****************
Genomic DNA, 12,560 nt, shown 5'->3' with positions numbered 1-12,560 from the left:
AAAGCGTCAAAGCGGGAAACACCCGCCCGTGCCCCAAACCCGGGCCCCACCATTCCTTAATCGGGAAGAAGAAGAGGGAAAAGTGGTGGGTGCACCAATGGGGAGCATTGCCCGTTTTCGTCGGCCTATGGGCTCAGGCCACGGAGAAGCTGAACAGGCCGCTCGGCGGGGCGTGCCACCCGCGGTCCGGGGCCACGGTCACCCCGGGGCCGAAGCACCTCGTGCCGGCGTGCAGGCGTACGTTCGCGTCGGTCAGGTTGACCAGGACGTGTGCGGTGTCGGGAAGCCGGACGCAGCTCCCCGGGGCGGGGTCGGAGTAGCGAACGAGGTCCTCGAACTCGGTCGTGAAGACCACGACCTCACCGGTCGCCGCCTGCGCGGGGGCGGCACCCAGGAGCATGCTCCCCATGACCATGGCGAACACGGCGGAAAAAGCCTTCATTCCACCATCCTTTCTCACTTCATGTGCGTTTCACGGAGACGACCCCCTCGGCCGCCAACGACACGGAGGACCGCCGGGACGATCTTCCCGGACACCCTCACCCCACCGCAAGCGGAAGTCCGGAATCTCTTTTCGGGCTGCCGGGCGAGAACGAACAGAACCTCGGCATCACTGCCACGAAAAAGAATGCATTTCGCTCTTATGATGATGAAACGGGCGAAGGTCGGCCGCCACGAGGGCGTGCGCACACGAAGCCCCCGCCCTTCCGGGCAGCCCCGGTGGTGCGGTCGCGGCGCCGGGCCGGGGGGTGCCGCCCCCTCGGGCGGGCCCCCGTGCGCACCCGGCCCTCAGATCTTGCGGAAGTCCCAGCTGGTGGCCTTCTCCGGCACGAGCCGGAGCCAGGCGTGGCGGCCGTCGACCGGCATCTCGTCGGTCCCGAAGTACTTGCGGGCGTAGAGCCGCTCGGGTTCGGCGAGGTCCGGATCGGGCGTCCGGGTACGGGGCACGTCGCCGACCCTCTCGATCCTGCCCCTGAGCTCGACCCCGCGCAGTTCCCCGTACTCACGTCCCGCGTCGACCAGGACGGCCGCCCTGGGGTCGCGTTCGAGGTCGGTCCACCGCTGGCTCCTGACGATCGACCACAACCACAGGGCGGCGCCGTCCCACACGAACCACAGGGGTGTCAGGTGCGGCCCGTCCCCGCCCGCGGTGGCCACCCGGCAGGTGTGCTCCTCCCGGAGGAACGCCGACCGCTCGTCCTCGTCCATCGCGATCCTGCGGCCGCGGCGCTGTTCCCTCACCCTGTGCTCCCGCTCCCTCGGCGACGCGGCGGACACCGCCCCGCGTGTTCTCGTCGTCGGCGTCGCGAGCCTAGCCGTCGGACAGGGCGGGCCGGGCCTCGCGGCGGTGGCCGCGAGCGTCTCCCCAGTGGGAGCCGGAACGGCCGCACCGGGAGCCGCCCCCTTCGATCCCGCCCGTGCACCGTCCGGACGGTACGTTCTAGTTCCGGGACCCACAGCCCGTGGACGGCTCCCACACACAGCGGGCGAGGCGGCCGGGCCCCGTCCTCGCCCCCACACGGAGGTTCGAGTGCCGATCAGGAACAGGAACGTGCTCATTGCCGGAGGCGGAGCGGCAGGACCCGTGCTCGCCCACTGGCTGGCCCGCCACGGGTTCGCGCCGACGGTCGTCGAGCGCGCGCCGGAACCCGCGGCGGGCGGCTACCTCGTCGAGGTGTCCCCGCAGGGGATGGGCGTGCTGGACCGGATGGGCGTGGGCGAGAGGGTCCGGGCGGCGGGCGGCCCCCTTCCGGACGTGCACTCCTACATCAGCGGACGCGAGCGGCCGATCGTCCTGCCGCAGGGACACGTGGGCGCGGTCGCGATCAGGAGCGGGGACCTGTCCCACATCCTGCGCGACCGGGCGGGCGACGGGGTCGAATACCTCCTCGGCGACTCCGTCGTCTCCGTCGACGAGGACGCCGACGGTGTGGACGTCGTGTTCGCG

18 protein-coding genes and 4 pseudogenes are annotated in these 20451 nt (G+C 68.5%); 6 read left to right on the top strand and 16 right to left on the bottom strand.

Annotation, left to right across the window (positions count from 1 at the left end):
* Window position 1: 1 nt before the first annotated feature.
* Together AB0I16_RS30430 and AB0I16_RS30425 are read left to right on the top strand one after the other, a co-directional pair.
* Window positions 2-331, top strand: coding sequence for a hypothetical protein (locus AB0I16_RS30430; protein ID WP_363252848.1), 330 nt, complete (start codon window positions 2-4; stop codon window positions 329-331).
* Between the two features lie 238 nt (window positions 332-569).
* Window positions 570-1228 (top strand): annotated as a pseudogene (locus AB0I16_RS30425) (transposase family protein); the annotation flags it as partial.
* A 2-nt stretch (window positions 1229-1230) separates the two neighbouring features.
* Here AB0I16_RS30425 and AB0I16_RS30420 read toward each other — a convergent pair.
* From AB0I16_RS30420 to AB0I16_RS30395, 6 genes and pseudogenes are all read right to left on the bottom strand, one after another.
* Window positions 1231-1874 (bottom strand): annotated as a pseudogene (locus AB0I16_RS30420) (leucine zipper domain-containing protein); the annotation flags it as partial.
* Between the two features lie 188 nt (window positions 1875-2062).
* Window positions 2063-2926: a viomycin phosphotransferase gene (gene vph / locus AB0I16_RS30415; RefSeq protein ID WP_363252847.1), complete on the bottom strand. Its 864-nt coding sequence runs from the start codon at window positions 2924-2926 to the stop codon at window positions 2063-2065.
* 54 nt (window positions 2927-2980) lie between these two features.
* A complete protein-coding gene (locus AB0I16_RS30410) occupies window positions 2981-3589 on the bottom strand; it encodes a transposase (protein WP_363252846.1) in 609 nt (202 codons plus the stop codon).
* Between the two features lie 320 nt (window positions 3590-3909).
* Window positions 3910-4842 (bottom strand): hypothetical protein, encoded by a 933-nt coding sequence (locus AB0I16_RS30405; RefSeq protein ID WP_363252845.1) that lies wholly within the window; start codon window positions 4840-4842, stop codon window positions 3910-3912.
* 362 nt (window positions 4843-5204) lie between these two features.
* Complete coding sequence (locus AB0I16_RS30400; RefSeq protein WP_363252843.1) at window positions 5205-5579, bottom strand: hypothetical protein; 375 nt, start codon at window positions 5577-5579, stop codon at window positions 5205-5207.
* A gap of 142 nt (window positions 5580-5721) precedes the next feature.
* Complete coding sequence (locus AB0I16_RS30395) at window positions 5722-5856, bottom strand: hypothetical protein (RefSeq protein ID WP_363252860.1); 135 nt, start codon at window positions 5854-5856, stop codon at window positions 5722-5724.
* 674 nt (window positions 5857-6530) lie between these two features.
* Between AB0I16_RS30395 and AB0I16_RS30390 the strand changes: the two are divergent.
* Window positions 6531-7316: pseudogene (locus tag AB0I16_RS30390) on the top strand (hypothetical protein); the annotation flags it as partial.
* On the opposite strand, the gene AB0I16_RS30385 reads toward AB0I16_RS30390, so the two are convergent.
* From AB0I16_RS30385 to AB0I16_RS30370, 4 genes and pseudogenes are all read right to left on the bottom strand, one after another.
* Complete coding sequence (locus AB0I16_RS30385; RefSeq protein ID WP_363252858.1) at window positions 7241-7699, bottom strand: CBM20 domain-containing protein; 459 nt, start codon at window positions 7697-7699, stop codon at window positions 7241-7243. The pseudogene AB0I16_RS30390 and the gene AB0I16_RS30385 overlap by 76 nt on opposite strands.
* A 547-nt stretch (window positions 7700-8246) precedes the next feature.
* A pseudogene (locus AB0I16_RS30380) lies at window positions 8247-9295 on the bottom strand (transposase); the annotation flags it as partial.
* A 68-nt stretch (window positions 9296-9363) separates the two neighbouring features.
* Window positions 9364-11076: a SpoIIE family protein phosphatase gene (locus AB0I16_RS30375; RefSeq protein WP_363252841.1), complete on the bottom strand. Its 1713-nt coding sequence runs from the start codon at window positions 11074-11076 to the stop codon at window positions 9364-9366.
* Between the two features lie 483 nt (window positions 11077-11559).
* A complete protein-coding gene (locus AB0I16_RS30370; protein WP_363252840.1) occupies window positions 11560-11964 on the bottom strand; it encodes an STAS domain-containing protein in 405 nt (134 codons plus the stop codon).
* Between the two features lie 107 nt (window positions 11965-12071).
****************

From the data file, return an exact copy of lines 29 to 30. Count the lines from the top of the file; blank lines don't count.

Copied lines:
* Complete coding sequence (locus AB0I16_RS30385; RefSeq protein ID WP_363252858.1) at window positions 7241-7699, bottom strand: CBM20 domain-containing protein; 459 nt, start codon at window positions 7697-7699, stop codon at window positions 7241-7243. The pseudogene AB0I16_RS30390 and the gene AB0I16_RS30385 overlap by 76 nt on opposite strands.
* A 547-nt stretch (window positions 7700-8246) precedes the next feature.